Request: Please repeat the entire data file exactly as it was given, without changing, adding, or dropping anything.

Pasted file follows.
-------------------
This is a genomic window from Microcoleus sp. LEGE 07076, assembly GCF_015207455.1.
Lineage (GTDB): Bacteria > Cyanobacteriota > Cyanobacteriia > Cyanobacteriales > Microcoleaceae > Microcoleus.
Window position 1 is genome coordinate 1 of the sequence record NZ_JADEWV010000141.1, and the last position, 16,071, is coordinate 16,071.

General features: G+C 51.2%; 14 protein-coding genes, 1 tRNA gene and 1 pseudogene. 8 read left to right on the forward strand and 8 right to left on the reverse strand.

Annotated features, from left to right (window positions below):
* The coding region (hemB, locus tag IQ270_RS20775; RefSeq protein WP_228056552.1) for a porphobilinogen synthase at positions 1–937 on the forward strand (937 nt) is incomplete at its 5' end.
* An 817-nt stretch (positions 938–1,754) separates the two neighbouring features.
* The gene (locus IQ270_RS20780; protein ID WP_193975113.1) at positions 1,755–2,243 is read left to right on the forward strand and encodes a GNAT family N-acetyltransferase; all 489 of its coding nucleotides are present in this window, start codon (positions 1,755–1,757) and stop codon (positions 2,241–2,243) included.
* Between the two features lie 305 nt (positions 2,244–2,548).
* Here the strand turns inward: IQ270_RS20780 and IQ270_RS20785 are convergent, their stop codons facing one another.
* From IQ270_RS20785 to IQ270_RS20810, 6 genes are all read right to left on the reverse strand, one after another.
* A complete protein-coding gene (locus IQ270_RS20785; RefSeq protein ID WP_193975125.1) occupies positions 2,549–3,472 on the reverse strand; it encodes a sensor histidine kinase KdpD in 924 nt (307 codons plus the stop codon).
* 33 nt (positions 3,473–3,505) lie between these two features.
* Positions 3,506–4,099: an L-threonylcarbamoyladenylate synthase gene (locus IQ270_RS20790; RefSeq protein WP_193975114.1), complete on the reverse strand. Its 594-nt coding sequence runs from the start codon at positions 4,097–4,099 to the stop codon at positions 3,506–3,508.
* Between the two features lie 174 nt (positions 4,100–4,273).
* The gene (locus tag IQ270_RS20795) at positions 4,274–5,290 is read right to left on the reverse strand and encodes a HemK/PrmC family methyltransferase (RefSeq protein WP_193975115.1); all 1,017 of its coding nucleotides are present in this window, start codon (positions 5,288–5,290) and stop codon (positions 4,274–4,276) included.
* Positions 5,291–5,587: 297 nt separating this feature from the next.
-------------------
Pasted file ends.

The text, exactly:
This is a genomic window from Microcoleus sp. LEGE 07076, assembly GCF_015207455.1.
Lineage (GTDB): Bacteria > Cyanobacteriota > Cyanobacteriia > Cyanobacteriales > Microcoleaceae > Microcoleus.
Window position 1 is genome coordinate 1 of the sequence record NZ_JADEWV010000141.1, and the last position, 16,071, is coordinate 16,071.

General features: G+C 51.2%; 14 protein-coding genes, 1 tRNA gene and 1 pseudogene. 8 read left to right on the forward strand and 8 right to left on the reverse strand.

Annotated features, from left to right (window positions below):
* The coding region (hemB, locus tag IQ270_RS20775; RefSeq protein WP_228056552.1) for a porphobilinogen synthase at positions 1–937 on the forward strand (937 nt) is incomplete at its 5' end.
* An 817-nt stretch (positions 938–1,754) separates the two neighbouring features.
* The gene (locus IQ270_RS20780; protein ID WP_193975113.1) at positions 1,755–2,243 is read left to right on the forward strand and encodes a GNAT family N-acetyltransferase; all 489 of its coding nucleotides are present in this window, start codon (positions 1,755–1,757) and stop codon (positions 2,241–2,243) included.
* Between the two features lie 305 nt (positions 2,244–2,548).
* Here the strand turns inward: IQ270_RS20780 and IQ270_RS20785 are convergent, their stop codons facing one another.
* From IQ270_RS20785 to IQ270_RS20810, 6 genes are all read right to left on the reverse strand, one after another.
* A complete protein-coding gene (locus IQ270_RS20785; RefSeq protein ID WP_193975125.1) occupies positions 2,549–3,472 on the reverse strand; it encodes a sensor histidine kinase KdpD in 924 nt (307 codons plus the stop codon).
* 33 nt (positions 3,473–3,505) lie between these two features.
* Positions 3,506–4,099: an L-threonylcarbamoyladenylate synthase gene (locus IQ270_RS20790; RefSeq protein WP_193975114.1), complete on the reverse strand. Its 594-nt coding sequence runs from the start codon at positions 4,097–4,099 to the stop codon at positions 3,506–3,508.
* Between the two features lie 174 nt (positions 4,100–4,273).
* The gene (locus tag IQ270_RS20795) at positions 4,274–5,290 is read right to left on the reverse strand and encodes a HemK/PrmC family methyltransferase (RefSeq protein WP_193975115.1); all 1,017 of its coding nucleotides are present in this window, start codon (positions 5,288–5,290) and stop codon (positions 4,274–4,276) included.
* Positions 5,291–5,587: 297 nt separating this feature from the next.